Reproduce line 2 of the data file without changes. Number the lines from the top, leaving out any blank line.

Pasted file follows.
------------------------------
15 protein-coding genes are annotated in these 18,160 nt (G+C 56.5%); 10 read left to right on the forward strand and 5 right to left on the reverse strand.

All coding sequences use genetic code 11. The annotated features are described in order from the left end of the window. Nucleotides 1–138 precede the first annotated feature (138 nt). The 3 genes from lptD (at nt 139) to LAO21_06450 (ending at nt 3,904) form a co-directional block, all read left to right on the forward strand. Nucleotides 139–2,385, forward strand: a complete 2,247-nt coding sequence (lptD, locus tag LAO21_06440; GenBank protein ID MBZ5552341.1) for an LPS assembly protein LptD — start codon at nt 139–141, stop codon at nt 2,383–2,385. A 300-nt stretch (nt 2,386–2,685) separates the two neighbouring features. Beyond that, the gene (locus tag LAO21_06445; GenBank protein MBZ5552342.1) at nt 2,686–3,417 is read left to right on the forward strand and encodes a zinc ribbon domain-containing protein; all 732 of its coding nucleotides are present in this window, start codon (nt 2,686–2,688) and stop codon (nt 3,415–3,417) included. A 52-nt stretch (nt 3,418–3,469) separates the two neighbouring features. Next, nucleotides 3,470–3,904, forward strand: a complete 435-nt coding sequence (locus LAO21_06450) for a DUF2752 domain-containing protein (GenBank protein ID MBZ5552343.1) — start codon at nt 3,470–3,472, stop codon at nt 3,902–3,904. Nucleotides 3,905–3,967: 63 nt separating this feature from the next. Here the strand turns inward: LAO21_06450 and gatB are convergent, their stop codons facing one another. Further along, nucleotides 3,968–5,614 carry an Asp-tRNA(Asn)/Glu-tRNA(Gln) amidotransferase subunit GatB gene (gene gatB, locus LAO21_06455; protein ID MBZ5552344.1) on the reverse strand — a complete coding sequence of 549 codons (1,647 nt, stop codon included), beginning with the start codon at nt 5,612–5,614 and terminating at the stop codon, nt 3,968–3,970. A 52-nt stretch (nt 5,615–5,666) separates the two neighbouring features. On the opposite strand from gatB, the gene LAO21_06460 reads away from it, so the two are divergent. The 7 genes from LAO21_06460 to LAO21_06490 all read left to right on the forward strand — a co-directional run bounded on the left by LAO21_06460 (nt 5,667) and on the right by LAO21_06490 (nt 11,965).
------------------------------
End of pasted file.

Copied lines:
All coding sequences use genetic code 11. The annotated features are described in order from the left end of the window. Nucleotides 1–138 precede the first annotated feature (138 nt). The 3 genes from lptD (at nt 139) to LAO21_06450 (ending at nt 3,904) form a co-directional block, all read left to right on the forward strand. Nucleotides 139–2,385, forward strand: a complete 2,247-nt coding sequence (lptD, locus tag LAO21_06440; GenBank protein ID MBZ5552341.1) for an LPS assembly protein LptD — start codon at nt 139–141, stop codon at nt 2,383–2,385. A 300-nt stretch (nt 2,386–2,685) separates the two neighbouring features. Beyond that, the gene (locus tag LAO21_06445; GenBank protein MBZ5552342.1) at nt 2,686–3,417 is read left to right on the forward strand and encodes a zinc ribbon domain-containing protein; all 732 of its coding nucleotides are present in this window, start codon (nt 2,686–2,688) and stop codon (nt 3,415–3,417) included. A 52-nt stretch (nt 3,418–3,469) separates the two neighbouring features. Next, nucleotides 3,470–3,904, forward strand: a complete 435-nt coding sequence (locus LAO21_06450) for a DUF2752 domain-containing protein (GenBank protein ID MBZ5552343.1) — start codon at nt 3,470–3,472, stop codon at nt 3,902–3,904. Nucleotides 3,905–3,967: 63 nt separating this feature from the next. Here the strand turns inward: LAO21_06450 and gatB are convergent, their stop codons facing one another. Further along, nucleotides 3,968–5,614 carry an Asp-tRNA(Asn)/Glu-tRNA(Gln) amidotransferase subunit GatB gene (gene gatB, locus LAO21_06455; protein ID MBZ5552344.1) on the reverse strand — a complete coding sequence of 549 codons (1,647 nt, stop codon included), beginning with the start codon at nt 5,612–5,614 and terminating at the stop codon, nt 3,968–3,970. A 52-nt stretch (nt 5,615–5,666) separates the two neighbouring features. On the opposite strand from gatB, the gene LAO21_06460 reads away from it, so the two are divergent. The 7 genes from LAO21_06460 to LAO21_06490 all read left to right on the forward strand — a co-directional run bounded on the left by LAO21_06460 (nt 5,667) and on the right by LAO21_06490 (nt 11,965).